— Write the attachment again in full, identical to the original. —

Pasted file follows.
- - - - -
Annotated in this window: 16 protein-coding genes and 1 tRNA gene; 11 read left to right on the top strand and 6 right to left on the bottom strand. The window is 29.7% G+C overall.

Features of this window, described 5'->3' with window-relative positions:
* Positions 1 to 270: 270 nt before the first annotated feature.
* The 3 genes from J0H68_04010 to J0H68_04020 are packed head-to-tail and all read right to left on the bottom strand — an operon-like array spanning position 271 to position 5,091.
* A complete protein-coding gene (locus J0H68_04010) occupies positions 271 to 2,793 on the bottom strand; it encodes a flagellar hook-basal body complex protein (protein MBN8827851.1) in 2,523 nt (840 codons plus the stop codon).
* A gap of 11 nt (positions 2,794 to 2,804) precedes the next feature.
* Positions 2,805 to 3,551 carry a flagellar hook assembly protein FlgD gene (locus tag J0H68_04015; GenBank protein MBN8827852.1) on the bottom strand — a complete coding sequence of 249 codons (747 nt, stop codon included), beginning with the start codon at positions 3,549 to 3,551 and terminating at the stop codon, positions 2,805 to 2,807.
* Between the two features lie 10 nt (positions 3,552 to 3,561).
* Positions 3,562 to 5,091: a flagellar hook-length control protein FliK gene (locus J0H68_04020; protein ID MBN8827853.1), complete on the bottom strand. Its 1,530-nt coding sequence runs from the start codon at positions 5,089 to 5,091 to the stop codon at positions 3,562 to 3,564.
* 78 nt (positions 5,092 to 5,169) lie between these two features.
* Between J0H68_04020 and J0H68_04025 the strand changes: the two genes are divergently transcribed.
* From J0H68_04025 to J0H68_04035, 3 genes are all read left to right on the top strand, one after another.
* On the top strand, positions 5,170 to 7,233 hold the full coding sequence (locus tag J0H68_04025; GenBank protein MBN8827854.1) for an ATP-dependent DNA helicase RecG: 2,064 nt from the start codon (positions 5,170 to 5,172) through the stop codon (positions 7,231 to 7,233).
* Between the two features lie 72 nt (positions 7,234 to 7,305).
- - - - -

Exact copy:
Annotated in this window: 16 protein-coding genes and 1 tRNA gene; 11 read left to right on the top strand and 6 right to left on the bottom strand. The window is 29.7% G+C overall.

Features of this window, described 5'->3' with window-relative positions:
* Positions 1 to 270: 270 nt before the first annotated feature.
* The 3 genes from J0H68_04010 to J0H68_04020 are packed head-to-tail and all read right to left on the bottom strand — an operon-like array spanning position 271 to position 5,091.
* A complete protein-coding gene (locus J0H68_04010) occupies positions 271 to 2,793 on the bottom strand; it encodes a flagellar hook-basal body complex protein (protein MBN8827851.1) in 2,523 nt (840 codons plus the stop codon).
* A gap of 11 nt (positions 2,794 to 2,804) precedes the next feature.
* Positions 2,805 to 3,551 carry a flagellar hook assembly protein FlgD gene (locus tag J0H68_04015; GenBank protein MBN8827852.1) on the bottom strand — a complete coding sequence of 249 codons (747 nt, stop codon included), beginning with the start codon at positions 3,549 to 3,551 and terminating at the stop codon, positions 2,805 to 2,807.
* Between the two features lie 10 nt (positions 3,552 to 3,561).
* Positions 3,562 to 5,091: a flagellar hook-length control protein FliK gene (locus J0H68_04020; protein ID MBN8827853.1), complete on the bottom strand. Its 1,530-nt coding sequence runs from the start codon at positions 5,089 to 5,091 to the stop codon at positions 3,562 to 3,564.
* 78 nt (positions 5,092 to 5,169) lie between these two features.
* Between J0H68_04020 and J0H68_04025 the strand changes: the two genes are divergently transcribed.
* From J0H68_04025 to J0H68_04035, 3 genes are all read left to right on the top strand, one after another.
* On the top strand, positions 5,170 to 7,233 hold the full coding sequence (locus tag J0H68_04025; GenBank protein MBN8827854.1) for an ATP-dependent DNA helicase RecG: 2,064 nt from the start codon (positions 5,170 to 5,172) through the stop codon (positions 7,231 to 7,233).
* Between the two features lie 72 nt (positions 7,234 to 7,305).